Customer service has always been part of the family business for Chris Gurley and Becky Corley.
The siblings, who run Sunrise Grill in Martinez and North Augusta, grew up working in their family-owned grocery store chain – Gurley’s Supermarkets – that was opened in Augusta in 1960 by their grandfather, Henry Gurley, and later run by their father, Ron, with his four brothers and two sisters.
“I think that’s where we learned the strong work ethic that we have,” Corley said. “Following through with attention to detail and wanting your customers to be satisfied has carried over into the restaurant for sure.”
Corley, the oldest of four, took her first job working as a cashier in the old Harlem store. By age 16, she was opening and closing the grocery as well as doing book work. Gurley, the youngest of three brothers, bagged groceries and stocked shelves after high school and on weekends.
As they got older, Corley decided to pursue a career in teaching. She taught for 21 years at Harlem and Greenbrier Middle schools before retiring in 2012, while Gurley stayed with the family business.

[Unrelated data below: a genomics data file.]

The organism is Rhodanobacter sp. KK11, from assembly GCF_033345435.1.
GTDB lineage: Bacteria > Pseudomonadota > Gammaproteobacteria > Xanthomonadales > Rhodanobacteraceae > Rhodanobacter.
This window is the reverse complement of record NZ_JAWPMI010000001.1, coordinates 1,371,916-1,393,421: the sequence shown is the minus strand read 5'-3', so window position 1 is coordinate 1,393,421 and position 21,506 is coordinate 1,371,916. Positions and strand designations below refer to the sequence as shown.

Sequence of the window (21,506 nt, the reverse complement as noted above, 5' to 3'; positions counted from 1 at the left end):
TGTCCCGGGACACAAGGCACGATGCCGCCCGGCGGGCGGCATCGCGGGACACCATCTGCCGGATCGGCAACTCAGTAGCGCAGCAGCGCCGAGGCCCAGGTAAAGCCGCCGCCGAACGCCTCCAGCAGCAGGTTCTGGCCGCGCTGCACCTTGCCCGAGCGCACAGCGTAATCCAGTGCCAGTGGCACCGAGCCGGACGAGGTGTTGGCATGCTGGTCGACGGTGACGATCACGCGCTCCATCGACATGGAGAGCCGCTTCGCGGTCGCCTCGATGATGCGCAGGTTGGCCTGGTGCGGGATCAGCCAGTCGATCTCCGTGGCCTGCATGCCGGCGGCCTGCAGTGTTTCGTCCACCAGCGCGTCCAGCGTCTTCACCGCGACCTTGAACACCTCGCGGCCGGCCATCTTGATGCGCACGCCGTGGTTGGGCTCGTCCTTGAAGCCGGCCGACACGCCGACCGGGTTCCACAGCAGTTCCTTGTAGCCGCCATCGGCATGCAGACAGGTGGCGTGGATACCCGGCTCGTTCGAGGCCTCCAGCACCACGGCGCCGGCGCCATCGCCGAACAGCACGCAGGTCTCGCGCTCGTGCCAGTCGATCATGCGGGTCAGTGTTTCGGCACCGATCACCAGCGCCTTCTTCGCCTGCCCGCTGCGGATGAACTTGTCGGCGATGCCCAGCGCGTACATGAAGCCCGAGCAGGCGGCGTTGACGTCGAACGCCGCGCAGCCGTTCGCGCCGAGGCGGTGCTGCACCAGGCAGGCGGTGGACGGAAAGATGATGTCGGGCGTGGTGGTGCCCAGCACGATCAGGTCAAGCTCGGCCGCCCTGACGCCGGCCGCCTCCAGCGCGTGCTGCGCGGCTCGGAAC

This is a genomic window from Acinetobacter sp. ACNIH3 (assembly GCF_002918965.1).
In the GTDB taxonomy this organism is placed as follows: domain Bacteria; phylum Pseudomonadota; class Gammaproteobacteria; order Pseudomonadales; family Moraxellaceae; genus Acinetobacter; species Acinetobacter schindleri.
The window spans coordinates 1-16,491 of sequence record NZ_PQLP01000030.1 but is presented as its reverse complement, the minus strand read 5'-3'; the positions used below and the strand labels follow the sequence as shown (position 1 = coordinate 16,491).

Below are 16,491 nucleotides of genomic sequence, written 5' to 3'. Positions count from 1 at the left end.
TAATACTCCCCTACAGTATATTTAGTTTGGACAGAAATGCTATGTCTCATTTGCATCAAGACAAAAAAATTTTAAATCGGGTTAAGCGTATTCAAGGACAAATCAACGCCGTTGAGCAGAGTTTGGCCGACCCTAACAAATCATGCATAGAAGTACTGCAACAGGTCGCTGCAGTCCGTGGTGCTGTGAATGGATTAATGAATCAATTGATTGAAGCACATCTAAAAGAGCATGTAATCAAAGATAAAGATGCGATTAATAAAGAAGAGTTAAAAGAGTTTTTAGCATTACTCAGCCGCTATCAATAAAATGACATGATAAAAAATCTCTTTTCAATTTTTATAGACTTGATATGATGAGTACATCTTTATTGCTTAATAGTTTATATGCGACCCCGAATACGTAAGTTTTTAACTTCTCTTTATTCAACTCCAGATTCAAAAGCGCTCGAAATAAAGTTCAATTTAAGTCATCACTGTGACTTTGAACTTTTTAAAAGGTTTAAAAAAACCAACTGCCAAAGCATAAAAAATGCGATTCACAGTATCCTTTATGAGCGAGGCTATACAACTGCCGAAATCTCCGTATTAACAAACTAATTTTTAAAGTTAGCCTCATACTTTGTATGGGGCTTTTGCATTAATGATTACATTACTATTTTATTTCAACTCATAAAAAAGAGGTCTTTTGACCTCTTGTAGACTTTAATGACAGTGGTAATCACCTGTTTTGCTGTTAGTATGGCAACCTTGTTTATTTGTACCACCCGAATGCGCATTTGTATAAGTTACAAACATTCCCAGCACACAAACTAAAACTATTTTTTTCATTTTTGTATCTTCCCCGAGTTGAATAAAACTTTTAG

After leaving the Gurley’s location in Warrenton, Ga., Gurley said he saw a need for a locally run breakfast and lunch diner. With his father serving as a silent owner, Gurley opened Sunrise Grill in 2003 in the West Town Market Square in Martinez. Three years later, Gurley opened a second restaurant on East Martintown Road in North Augusta.
Corley came on board in late 2012 as manager of the North Augusta location, which just served its one millionth egg on April 22. That same milestone was marked at the Martinez restaurant in 2008.
Corley’s responsibilities as manager include waiting tables, keeping up with the books and some marketing. Gurley is in charge of the culinary and catering operations.
The brother-sister duo, who spent years working together at the supermarket, were confident the pairing would be a natural fit.
“We kind of work off of each other’s strengths and fill in each other’s gaps,” Corley said.
The siblings are five years apart in age, and Corley can recall carrying her brother around on her hip as a child.
“They loved me when I turned 16,” she said of her three younger brothers. “I’d drive them to school.”
Corley and Gurley graduated from Harlem High School in 1983 and 1988, respectively.
Now, years later, a family-like atmosphere has permeated among the staff at both restaurants, Gurley said.
“It’s so important to have good people working for you,” he said. “I’ve been really fortunate.”
Corley, whose favorite part of the job is serving diners, strives to make customers feel like one of the family.
“When I started, my first goal was not to memorize prices as much as it was to memorize their names,” Corley said. “I thrive on meeting people and connecting with them. When they come back, I want them to feel like they’re family.”